In an earlier post, Buffer Management and Risk Management in the Theory of Constraints, the ideas of buffer management was introduced. In particular, we saw the use of buffer fever chart to represent the health of a single project, typically like this:
In this post, extracted from Hyper-Productive Knowledge Work Performance, we will see how the same idea can be extended to oversee and visually manage a whole portfolio of projects.
It is easy to fall into the trap of thinking that portfolio management is just about managing and synchronizing a multitude of projects, which might even share resources. Even in this instance a systems’ thinking approach is necessary — it is not only about managing many projects, but it is about managing them carefully so that each of them maximizes their contribution to the overall success of the company. Notice that it is not about maximizing the result of every single project in isolation; it is about maximizing the result of the set of project’s outcomes as a whole for the company.
When there are a number of projects to examine, it becomes very important to know how they are doing with respect to one another. It is beneficial to know what the buffer status is and how it is trending for all projects at the same time. How can this be achieved without information overload? It can be achieved very simply with a variation of the buffer fever chart.
The same diagram is drawn, but instead of plotting a line representing a single project, each different project is represented by a set of decreasingly smaller bubbles, as shown in the figure.
Every set of colored bubbles represents a point for that project in an earlier reporting period. In the figure, the status is reported about three projects: A, B, and C. The figure represents three reporting periods (weeks, months, etc.), illustrated by the different sizes of the bubbles — the biggest bubble is the current period, and the smallest is the most remote in time.
The figure highlights how Project A is going very slowly: the bubbles seem to pile up into each other, like cars in rush hour. Also Project A is going from yellow to red, so some action needs to be taken. Project B is progressing faster than Project A—the bubbles are more spread out and leave a longer trail. Project B is recovering, going from red to yellow. Project C is going very well. It is the fastest, the bubble trail is very long, and it is progressing toward early delivery.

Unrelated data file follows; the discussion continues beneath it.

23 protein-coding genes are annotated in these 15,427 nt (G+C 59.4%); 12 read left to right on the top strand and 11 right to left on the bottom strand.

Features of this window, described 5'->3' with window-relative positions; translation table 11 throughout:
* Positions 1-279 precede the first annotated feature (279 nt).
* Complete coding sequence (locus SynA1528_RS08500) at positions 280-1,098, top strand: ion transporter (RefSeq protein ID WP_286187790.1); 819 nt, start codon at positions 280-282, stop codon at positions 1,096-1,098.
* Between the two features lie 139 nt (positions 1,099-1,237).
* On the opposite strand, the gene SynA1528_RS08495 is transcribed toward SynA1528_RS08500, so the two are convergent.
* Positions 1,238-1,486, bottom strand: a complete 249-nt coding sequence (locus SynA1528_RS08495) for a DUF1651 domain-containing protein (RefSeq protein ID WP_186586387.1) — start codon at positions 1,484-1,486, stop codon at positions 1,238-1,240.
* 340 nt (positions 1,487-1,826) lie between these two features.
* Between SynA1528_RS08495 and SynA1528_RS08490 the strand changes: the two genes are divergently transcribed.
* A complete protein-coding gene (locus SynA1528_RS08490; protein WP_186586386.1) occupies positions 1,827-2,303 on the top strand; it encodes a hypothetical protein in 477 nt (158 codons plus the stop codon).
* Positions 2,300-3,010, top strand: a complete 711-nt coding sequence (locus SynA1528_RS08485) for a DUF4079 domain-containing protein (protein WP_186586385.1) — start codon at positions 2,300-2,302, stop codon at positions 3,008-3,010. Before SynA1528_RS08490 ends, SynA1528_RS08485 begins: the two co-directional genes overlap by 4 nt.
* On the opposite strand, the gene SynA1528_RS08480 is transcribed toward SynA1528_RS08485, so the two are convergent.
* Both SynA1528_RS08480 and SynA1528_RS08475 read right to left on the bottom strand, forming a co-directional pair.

By looking at this chart, the portfolio manager should make the decision to use the extra capacity of Project C to help Project A recover, naturally assuming that the necessary skills and knowledge are available in Project C. If the skills and knowledge are not available, then people from Project C should still try to learn the skills and acquire the knowledge needed to support Project A. Keep in mind that the people who will do this on Project C are those who are the veterans, the most skilled and experienced ones on that project, precisely because of how slack is managed with respect to staff liquidity. (For a deeper explanation of these concepts, see the book from which this post is extracted.)
The representation of the fever bubble chart is vivid, and its interpretation is immediate. The purpose is to move the bubbles from left to right as soon as possible; and whenever there might be conflicting priorities, only economic considerations that benefit the portfolio as a whole should be used to decide where action should be focused. The project/product owners will trust each other (Community of Trust) because they will be helping each other, and they will see the common goal (Unity of Purpose). Portfolio management with a systems’ thinking approach is, thus, entirely consistent and supportive of the noble patterns of Community of Trust and Unity of Purpose.
With this kind of visual reporting many unnecessary meetings (status meetings, Scrum of Scrums, review meetings, etc.) can be avoided. This avoids a lot of waste in the form of time spent in such unnecessary meetings. Instead, meetings will be called for only when there are signs of trouble, and they will be focused precisely on the troubled spots. The approach will also give ideas about where help can come from, and prevents team territoriality to develop. The common agreement is about everybody collaborating and collectively taking the best actions that benefit the organization as a whole, rather than just a single team or project.
For more information about how to build a Community of Trust driven by a Unity of Purpose to achieve superior organizational performance, please refer to Hyper-Productive Knowledge Work Performance.